Kubota is a Japanese-American musician, rapper, and composer who is located in Los Angeles.
For his part, Kingsford is a Vermont-based music producer and beatmaker that creates Lofi Hip-Hop and Jazz Hop beats for sale and collaborations with a wide range of musicians.
Thank You” is the follow-up to Kubota’s last EP, which has more than 120,000 streams as of this writing.
He talks to us about his music career and goals, as well as his most recent album release, in this exclusive interview.
What is your real name?
My real name is Riki.
What’s your official Showbiz name?
I go by Kubota which is also my last name.
How did you get into music?
I fell in love with writing music when I was in Elementary school. My parents made me take up piano lessons when I was really young but I never got into it.
It was when my dad showed me how to play the guitar that I really dove into playing and writing music, and this all happened during my elementary school years and onward.
What field or genre are you into and how would you describe it?
If you mean the genres I listen to now, I listen to a lot of Alternative Hip-Hop, Funk, Soul, and variation of those styles.
As for my music, I always had a difficult time answering this but I think I’d fit somewhere within the Alternative Hip-Hop infused with Indie-pop and Bedroom-pop genres. Luckily, my close friends decided to coin the name Kiki-pop to describe my music so hopefully, that’ll catch on… we’ll see.
What were your first project and the people you worked with and which year?
I used to be in a metal band called The Trees in middle school. But if we’re talking about my first project as Kubota, I created my first EP called The Outlier EP back in 2014.
It’s not available on streaming platforms but you can find it on my Bandcamp. It’s honestly pretty embarrassing because it sucks.
Who or what inspires you or motivates you? And why?
Music has been a pinnacle part of my life. It’s given me my identity, and it’s the biggest reason I had made the life choices I had made. From my college degree to my professional career path, music has been the backbone of all of my decisions.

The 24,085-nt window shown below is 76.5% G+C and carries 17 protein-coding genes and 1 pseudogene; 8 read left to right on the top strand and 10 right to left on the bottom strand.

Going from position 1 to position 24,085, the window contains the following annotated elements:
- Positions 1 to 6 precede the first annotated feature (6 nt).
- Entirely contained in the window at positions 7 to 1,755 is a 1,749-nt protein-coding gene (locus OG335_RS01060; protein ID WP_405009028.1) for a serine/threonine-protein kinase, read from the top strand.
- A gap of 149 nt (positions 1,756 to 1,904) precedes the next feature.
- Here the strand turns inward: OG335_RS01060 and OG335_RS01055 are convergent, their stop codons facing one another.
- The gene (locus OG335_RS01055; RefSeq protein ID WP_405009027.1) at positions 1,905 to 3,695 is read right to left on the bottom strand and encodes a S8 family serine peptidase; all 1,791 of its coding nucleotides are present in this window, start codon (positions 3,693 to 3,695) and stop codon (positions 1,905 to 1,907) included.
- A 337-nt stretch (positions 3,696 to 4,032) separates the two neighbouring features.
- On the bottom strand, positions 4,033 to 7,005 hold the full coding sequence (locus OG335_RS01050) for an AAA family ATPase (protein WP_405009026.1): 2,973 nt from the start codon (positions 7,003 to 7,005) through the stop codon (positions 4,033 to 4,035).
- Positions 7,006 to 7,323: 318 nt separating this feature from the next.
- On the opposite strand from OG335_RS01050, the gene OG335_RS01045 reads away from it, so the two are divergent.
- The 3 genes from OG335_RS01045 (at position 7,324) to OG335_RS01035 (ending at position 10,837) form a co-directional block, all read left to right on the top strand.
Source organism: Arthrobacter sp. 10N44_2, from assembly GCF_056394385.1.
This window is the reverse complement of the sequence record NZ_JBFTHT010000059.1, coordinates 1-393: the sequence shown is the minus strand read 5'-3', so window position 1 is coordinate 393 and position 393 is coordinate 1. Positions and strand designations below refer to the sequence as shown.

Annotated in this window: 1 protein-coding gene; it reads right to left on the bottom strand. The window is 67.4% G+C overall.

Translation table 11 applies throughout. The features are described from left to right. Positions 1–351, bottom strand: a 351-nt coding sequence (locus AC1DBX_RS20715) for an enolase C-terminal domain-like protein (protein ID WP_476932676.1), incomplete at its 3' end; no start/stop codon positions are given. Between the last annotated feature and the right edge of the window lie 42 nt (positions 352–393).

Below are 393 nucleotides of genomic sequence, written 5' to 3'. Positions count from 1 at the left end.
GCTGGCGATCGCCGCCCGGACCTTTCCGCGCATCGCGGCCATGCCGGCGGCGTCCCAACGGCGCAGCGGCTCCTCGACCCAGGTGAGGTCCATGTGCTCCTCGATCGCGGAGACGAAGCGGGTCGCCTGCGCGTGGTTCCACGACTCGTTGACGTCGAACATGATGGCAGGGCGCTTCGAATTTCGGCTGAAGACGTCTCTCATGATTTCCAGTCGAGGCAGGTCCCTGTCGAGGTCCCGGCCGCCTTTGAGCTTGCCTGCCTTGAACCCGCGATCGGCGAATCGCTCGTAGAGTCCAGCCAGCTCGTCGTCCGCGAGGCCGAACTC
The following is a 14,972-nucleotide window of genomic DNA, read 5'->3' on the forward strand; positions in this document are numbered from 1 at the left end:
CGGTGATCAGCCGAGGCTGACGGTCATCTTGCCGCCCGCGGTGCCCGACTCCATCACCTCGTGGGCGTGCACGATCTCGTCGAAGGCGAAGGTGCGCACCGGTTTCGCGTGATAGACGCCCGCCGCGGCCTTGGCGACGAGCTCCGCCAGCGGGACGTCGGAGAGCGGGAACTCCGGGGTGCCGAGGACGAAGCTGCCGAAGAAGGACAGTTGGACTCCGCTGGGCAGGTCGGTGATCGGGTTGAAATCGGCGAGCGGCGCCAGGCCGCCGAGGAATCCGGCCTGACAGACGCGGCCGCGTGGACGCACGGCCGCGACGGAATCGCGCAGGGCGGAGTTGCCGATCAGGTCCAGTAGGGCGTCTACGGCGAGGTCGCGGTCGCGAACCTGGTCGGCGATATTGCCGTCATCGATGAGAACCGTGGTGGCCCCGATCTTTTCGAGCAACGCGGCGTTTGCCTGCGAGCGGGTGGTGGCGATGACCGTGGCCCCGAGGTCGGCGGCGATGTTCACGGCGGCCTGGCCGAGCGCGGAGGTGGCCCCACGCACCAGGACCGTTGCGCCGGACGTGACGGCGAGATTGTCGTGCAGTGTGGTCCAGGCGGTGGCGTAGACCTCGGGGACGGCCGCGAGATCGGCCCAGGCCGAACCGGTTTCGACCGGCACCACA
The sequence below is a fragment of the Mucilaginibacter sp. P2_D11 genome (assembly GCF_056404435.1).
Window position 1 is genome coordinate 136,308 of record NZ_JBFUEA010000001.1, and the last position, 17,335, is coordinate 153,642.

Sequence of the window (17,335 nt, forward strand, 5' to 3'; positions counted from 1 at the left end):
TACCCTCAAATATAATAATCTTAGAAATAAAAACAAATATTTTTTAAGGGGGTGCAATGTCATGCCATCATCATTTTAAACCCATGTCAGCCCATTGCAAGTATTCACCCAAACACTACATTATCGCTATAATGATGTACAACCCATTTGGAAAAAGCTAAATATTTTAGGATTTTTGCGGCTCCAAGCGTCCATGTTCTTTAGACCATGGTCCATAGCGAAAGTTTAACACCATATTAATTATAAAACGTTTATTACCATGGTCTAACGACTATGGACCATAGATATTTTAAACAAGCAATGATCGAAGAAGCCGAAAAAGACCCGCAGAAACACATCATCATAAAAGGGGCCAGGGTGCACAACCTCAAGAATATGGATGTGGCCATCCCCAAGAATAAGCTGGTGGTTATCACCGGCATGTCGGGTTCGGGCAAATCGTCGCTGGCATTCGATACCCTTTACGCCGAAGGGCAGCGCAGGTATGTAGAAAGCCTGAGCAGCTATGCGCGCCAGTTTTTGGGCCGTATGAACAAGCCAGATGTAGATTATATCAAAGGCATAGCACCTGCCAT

It’s just part of me at this point, and my experiences in life are what inspire me to write and express my feelings through my music.
Any models you look up to? With reason(s) why?
Kota the Friend is someone I really look up to. When I first heard him, I really connected with his music both style-wise and lyricism. I also look up to people like Bobby Lee who have built their own empires through podcasts and other forms of entertainment.
I don’t have a set schedule for it, but I’d like to venture out to other channels like podcasting, streaming, and more.
What do you look out for in this line of business?
Music is what I love to do. If I can make a comfortable living from it, I’d be happy.
What are some of the challenges you face in your career path?
There are far too many to name. I suppose the biggest is my financial stability. The concept of a “broke artist” is very true in this business, and to fund a music career requires you to basically hold two full-time jobs while looking for freelance work on the side.
What comes from this is a lot of anxiety and imposter syndrome but at the very least, you’re learning a ton of new things during the process.
How do you feel the Internet has impacted the music business?
I think it’s a great thing. I feel that it has impacted the music business and industry in a way that favours independent artists. I certainly wouldn’t have the following as I do if it weren’t for the internet.
Do you have any advice for aspiring songwriters?
I guess I’d fall into the same category but I’d say, keep doing what you’re good at. Knowing your strengths will help navigate you to make choices that will help you grow in your career and skills.
What is your current project about?
Kingsford (@Kingsford.music ) and I got a song called “Thank You”. I think it should be out on all streaming platforms by the time this is out. We spoke about collaborating for quite some time and Kingsford handed me a few beats.
This beat specifically was titled “Love” which really fit the mood that it gave me. It also was a very happy song but I usually like to make happy, uplifting sounding songs and give them a sadder twist so I decided to write about breaking up.
I then thought that far too many breakup songs were about the bitterness and resentments people feel from the experience. To my knowledge, breakup songs with a more positive message aren’t as common so I felt more inclined to go with that approach.
So pretty much, the song is about breaking up but still appreciating your ex and the experience that you went through. It’s a bitter-sweet song that’s uplifting with a tinge of melancholy.
What are your hobbies?
Aside from making music, I think I’m pretty boring. I only do that and surf. I also enjoy making videos.
What do you do aside from this profession?
I work for a live events company that organizes concerts and events for musicians and comedians. I also work for a digital marketing agency that handles digital marketing for private businesses. Aside from my day jobs, I do freelance work as a mixing and mastering engineer.
What is one message you would give to your fans?
こんにちは – thanks so much for your interest in me. In 2020, I had no idea I’d garner even a single fan, so for those of you who are with me on this journey, I am truly grateful to have you by my side.